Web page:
The opening of the concert hall was regarded by New York and other large eity music lovers as one of the most important art events of the decade. The elite of the city was present, and musicians and newspaper men from all parts of the country made special trips to New York especially to attend the opening. A sensational success was scored. The acoustical proportions were so nicely calculated that they also became a feature.
Crowds Heard Thomas There
From that date on for years the greatest artists in the country appeared at the hall. Theodore Thomas’s Orchestra played frequently, always drawing crowds. Many of the world’s most famous pianists made their American debut in Steinway Hall. About the time of the opening of the hall Steinway & Sons were awarded gold medals of honor in Paris and the world’s great composers and artists praised their instruments, all of which combined to give them tremendous prestige.
“When Steinway & Sons moved to Fourteenth Street other piano men said that we were going too far uptown,” said J. H. Hempsted, who has been with Steinway & Sons for forty years, not long ago. “They said that the firm would he far from the center of trade. Fourteenth Street was then full of residences, although the old Italian opera house was there. At the corner of Fourteenth Street and Broadway was the home of the Roosevelt family. It did not take long, however, to prove that the foresight of the Steinways was remarkable, for their judgment was quickly proved to be good, and the fashion of the city flocked to the warerooms as it does to-day.”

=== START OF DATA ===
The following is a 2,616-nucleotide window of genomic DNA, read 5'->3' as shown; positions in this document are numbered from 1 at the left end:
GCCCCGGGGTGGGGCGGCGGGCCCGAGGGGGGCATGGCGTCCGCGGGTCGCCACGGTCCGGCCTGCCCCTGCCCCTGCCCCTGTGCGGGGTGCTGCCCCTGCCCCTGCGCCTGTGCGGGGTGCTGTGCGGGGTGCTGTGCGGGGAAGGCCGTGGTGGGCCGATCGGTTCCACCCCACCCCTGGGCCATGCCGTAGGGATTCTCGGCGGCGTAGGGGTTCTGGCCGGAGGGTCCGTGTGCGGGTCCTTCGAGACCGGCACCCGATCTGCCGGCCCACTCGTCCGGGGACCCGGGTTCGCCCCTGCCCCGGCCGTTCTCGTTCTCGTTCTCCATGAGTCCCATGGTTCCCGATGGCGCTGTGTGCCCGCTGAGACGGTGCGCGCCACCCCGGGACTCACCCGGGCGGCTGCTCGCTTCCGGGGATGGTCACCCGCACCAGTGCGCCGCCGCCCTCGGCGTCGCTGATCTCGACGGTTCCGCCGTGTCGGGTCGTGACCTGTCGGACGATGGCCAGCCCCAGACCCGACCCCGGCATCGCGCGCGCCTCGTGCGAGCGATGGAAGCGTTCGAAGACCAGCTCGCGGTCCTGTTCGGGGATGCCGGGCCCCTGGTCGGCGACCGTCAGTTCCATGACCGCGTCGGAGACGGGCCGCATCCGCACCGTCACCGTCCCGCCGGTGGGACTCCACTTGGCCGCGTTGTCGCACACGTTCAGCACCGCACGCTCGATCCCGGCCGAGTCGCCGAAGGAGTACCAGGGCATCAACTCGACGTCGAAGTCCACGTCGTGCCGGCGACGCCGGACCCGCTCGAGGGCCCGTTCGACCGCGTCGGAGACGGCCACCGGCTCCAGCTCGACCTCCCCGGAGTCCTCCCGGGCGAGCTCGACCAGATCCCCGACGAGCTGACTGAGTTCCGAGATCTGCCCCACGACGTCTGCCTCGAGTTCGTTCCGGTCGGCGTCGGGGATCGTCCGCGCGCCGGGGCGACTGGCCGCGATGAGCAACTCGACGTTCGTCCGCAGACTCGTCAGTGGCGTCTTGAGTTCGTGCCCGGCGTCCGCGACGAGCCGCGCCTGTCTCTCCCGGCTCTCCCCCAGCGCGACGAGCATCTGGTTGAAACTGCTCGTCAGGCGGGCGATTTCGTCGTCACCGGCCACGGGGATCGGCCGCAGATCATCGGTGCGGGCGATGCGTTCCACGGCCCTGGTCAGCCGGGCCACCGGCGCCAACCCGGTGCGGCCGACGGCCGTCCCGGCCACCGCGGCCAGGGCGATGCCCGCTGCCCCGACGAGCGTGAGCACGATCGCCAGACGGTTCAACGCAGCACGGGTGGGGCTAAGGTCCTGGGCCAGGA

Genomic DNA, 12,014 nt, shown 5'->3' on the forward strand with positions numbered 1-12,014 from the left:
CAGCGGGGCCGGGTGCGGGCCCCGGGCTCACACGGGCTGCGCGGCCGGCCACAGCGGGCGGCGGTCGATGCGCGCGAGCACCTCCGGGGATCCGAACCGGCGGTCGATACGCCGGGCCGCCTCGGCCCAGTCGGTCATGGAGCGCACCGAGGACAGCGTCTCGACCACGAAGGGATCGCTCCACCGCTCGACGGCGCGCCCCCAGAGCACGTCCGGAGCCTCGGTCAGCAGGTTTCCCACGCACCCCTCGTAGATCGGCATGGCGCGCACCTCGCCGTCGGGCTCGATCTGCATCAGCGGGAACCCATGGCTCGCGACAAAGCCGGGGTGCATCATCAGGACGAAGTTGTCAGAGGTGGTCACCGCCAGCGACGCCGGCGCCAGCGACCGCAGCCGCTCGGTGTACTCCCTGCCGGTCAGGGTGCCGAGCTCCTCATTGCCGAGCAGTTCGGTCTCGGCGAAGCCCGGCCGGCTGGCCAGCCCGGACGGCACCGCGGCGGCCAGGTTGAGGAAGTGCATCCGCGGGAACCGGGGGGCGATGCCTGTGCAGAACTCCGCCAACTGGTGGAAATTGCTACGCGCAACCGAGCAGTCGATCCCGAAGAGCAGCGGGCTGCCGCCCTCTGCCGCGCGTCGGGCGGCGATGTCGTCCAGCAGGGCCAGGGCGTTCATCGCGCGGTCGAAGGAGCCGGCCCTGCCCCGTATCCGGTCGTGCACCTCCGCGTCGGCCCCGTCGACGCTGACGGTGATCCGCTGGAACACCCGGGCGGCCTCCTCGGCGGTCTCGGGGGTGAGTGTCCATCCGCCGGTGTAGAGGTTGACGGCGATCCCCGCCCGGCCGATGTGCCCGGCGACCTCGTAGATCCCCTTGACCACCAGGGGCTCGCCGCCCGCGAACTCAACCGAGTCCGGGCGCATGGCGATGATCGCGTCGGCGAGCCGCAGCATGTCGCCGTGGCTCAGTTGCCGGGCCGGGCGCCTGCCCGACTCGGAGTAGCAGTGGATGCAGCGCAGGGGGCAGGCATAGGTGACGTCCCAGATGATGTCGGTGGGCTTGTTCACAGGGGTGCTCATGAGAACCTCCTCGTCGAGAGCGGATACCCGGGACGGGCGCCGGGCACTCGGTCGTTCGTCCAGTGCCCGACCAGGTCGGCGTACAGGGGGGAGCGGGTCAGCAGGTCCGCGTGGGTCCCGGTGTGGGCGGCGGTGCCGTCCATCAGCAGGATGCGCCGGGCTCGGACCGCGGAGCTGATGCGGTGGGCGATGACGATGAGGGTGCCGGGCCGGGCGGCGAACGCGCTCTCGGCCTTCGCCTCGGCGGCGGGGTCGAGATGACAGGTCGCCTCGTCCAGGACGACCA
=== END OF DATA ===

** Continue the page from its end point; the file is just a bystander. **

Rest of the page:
Theatrical and Operatic Center
Some of the greatest theaters in New York were in the Union Square district. The famous old Academy of Music was once the leading opera house of the country, Italian opera giving way to international opera of the kind now heard. It was while Colonel Mapleson was directing the Academy of Music that the social warfare between the old Knickerbocker·families and the new rich began, resulting in the building of the Metropolitan Opera House, of which Henry E. Abbey became director.
The old New York families were so exclusive that they would not allow the Vanderbilts, Goulds and other families which had made millions, to have boxes at the Academy. About seventy of the families which had made great fortunes and were barred from the Academy clique got together with one or two old families and had the Metropolitan built.
The opening of the two houses was the beginning of a great operatic and social war which finally brought the ruin of both Colonel Mapleson and Mr. Abbey. After the first season the Academy’s fortunes changed and the scene of opera was shifted uptown.